1. Mycal Jones
Jones is a very toolsy player, and last season was his first in center field after switching from shortstop. His defense vastly improved after switching positions (as you can tell by the numbers on THT, it's a two win improvement), but there are still some questions about Jones's offense and his maturity. The soon-to-be 25 year-old was arrested for DUI last season a week after coming back from a foot injury that kept him out for a month, and he played just 100 games on the season. Jones did improve some facets of his game in 2011, as while his strikeout remained constant at around 24%, his walk rate improved from 7.4% (which is already pretty decent) up to 12.5%, which is excellent. His power fell off though, with an ISO dropping from .159 to .129. He's still quite adept on the bases (73.9% success rate last seaon, compared to 75.9% in 2010), which is a benefit to his game. If Jones is able to add a little bit of power to his game in 2012, he could be the starter in center in 2013. Or, he could be an organizational bat. The window is closing pretty quickly given his age.
2. Dimasther Delgado
I am a huge Delgado fan, given how excellent his 2009 season at age 20 was for Rome. But Delgado missed all of 2010, and just didn't seem right for the first half of 2011. After the All-Star Break, he looked like a potentially elite pitcher. He'll be just 23 once the season begins and should start off in Mississippi, and if he has a full season like his second half of 2011, he should easily be able to be a top ten prospect in this organization, especially with the projected attrition of the top ten prospects due to graduation to the majors. However, if he has a full season like his first half of 2011, he's probably just filler at this rate.
3. Brandon Drury
Drury was a big riser on prospect lists this offseason after a year that saw him be named the Appalachian League co-player of the year. My expectations for Drury were a little more tempered than others, and I can definitively point at one stat to tell you why: Drury walked just six times in 278 plate appearances. That is a 2.2% walk rate. To put that in perspective, Yuniesky Betancourt had a 2.7% walk rate, Vladimir Guerrero was at 2.9%, and Alex Gonzalez, who we all loved and adored last season, was at 3.7%. Think about that: this guy walked 40% less than Alex Gonzalez. He might be an awesome pure hitter, and at just age 19, there is a huge chance he can improve. But I'm not puting him in my top ten until he walks at least 5% of the time, no matter how high his OPS may be.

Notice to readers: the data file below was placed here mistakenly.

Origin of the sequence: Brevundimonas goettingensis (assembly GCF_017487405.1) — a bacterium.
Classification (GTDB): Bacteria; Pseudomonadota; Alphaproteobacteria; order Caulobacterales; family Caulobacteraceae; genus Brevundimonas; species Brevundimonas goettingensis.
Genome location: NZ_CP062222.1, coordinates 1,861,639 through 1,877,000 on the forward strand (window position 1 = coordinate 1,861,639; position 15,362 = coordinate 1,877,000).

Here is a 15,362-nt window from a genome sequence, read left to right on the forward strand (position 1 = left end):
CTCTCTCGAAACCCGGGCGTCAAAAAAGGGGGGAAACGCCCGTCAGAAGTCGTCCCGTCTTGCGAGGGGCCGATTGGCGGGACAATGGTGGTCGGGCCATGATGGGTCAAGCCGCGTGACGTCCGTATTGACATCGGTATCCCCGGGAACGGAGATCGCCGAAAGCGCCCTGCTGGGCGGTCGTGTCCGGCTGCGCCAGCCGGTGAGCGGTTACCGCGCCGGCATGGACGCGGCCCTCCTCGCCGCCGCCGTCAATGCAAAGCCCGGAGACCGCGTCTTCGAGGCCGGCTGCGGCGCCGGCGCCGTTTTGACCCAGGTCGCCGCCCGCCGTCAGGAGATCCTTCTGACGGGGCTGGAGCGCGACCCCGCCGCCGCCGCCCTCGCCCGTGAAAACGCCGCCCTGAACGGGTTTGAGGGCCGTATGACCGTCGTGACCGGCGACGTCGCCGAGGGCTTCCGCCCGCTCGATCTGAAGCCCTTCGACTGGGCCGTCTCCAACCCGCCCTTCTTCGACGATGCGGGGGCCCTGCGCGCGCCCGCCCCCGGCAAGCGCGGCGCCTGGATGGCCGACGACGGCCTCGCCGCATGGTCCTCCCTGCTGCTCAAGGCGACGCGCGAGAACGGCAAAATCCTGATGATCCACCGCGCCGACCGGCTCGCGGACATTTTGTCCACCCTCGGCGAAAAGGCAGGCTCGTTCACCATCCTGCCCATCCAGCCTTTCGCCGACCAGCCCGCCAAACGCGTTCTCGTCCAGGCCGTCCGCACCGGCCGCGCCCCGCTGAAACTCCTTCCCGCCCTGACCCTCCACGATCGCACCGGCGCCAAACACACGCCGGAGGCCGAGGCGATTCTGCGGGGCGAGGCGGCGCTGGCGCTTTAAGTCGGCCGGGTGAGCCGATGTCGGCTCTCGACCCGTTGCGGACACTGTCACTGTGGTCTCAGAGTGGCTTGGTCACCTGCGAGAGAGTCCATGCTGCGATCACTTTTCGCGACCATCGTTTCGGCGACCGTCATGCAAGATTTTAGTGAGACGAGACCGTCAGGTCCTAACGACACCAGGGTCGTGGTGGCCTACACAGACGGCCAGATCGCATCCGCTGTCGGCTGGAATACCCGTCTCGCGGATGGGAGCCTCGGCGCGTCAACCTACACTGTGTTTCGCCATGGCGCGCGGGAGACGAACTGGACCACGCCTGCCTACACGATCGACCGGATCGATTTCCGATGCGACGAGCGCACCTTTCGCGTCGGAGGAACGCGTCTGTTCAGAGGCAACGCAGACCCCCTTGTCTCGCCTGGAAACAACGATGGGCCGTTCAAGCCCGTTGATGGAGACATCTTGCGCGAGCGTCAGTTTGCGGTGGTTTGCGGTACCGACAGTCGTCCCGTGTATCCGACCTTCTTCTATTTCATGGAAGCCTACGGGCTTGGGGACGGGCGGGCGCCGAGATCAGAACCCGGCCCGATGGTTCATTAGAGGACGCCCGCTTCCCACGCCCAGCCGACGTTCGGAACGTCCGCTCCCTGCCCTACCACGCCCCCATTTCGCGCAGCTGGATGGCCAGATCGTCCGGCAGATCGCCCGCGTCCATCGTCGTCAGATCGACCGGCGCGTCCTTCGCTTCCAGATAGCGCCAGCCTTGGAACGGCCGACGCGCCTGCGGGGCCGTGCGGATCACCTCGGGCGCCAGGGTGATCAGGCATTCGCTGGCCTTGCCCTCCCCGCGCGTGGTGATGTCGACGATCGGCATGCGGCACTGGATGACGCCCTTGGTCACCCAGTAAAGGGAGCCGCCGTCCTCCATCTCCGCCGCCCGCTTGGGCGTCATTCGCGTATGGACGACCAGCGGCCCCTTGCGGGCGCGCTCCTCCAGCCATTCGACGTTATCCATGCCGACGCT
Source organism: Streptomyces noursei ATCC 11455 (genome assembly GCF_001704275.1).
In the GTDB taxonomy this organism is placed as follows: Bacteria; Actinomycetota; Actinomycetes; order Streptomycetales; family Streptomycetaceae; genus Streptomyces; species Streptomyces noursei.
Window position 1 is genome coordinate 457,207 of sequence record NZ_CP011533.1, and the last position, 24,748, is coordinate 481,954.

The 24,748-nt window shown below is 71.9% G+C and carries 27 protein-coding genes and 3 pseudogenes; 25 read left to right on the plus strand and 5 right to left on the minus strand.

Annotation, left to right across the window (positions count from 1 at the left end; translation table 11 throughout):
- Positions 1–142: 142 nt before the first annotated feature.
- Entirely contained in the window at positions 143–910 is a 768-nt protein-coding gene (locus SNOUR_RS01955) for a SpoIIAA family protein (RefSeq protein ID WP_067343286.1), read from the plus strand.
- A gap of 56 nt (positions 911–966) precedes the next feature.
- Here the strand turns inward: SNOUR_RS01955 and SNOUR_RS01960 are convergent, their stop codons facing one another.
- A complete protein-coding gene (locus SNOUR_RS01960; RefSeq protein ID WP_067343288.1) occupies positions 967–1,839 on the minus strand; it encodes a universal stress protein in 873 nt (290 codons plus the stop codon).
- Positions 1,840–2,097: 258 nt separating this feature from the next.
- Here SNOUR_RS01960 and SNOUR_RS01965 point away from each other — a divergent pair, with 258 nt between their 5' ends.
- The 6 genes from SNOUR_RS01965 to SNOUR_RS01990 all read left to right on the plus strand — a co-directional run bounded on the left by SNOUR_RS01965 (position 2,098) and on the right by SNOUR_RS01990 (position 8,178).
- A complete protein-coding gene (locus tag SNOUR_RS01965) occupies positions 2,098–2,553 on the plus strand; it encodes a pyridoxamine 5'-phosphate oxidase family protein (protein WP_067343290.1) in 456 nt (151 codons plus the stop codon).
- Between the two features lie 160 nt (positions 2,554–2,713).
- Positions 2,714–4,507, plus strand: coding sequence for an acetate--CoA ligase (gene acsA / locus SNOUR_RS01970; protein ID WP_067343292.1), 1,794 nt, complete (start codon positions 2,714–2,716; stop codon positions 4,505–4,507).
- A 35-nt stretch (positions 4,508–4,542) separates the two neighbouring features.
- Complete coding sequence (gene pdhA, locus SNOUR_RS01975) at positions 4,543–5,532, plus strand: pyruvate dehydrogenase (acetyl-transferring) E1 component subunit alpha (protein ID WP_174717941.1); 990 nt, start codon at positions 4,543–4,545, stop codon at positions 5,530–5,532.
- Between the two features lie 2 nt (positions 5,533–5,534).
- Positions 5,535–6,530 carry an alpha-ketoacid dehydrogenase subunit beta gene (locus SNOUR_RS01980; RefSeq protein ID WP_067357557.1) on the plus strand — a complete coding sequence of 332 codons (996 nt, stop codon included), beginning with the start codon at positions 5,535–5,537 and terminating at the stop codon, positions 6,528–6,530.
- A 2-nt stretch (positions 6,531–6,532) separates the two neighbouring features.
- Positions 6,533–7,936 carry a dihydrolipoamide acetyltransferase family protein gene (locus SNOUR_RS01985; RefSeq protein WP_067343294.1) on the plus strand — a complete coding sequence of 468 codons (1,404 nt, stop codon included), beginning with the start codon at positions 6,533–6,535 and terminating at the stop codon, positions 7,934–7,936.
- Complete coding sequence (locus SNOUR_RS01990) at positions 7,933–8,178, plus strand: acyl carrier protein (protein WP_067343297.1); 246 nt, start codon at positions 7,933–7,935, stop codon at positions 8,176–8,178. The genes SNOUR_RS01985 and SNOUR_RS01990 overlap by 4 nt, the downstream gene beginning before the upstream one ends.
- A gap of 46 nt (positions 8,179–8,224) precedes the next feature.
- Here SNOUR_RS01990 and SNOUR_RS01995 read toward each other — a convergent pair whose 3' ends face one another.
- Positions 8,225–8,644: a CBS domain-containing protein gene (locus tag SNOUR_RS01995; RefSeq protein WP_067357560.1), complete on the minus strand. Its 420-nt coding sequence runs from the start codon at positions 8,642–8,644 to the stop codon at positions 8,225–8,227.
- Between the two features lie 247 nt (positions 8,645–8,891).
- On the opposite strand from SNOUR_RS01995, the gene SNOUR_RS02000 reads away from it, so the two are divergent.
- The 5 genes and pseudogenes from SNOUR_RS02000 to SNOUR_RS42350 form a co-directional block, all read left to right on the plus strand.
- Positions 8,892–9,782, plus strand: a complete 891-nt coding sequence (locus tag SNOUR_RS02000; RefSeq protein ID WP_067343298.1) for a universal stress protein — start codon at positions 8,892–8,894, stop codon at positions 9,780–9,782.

4. Adam Milligan
I love Adam Milligan. I remember when he made his debut in Danville (before quickly moving up to Rome) in 2009 when I was writing for BravesHeart, and people were calling him a potentially elite prospect. Like I usually do, I tempered my expectations, knowing what tends to happen to hot prospects. Sure enough, he hurt his shoulder for Myrtle Beach in 2010, and didn't play a game past May. In 2011, he was repeating high-A, this time with Lynchburg, and he was dominant, with a .902 OPS. The problem is, he played in just 65 games after constantly battling injury. Over his career, Milligan has played in 153 games over two full seasons and one half season. That is absolutely awful. If he's able to stay healthy and play in 120 games in a season, Milligan has potential to be an upper echelon prospect in the Braves system. But the odds of that happening are slim based on his last two seasons.
5. Evan Gattis
In 2010 for Danville, Evan Gattis was a 23 year-old debuting rookie. Last season for Rome, he was a 24 year-old who absolutely terrorized Sally League pitching, posting a .986 OPS and 22 homers in 89 games. So, what's the question here? Well, he'll be a 25 year-old in high-A in 2012, and if he doesn't produce...well, that's the point where you cut bait. Last season in Rome was fantastic, but he's set the bar pretty high for himself....and that's not necessarily a good thing when you're as advanced as Gattis is. He's a little old to be considered a "prospect", but if he can keep destroying minor league pitching, he may hit himself into the argument.